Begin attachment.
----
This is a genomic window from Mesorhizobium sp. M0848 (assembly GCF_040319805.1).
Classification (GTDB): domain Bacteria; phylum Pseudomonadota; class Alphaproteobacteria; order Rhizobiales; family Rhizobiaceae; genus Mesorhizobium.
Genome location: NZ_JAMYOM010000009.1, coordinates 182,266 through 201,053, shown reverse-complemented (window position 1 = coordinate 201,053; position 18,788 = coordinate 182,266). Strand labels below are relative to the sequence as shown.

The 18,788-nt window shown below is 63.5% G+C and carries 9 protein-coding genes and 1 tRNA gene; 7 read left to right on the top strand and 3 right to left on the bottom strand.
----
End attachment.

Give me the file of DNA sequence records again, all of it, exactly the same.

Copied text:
This is a genomic window from Mesorhizobium sp. M0848 (assembly GCF_040319805.1).
Classification (GTDB): domain Bacteria; phylum Pseudomonadota; class Alphaproteobacteria; order Rhizobiales; family Rhizobiaceae; genus Mesorhizobium.
Genome location: NZ_JAMYOM010000009.1, coordinates 182,266 through 201,053, shown reverse-complemented (window position 1 = coordinate 201,053; position 18,788 = coordinate 182,266). Strand labels below are relative to the sequence as shown.

The 18,788-nt window shown below is 63.5% G+C and carries 9 protein-coding genes and 1 tRNA gene; 7 read left to right on the top strand and 3 right to left on the bottom strand.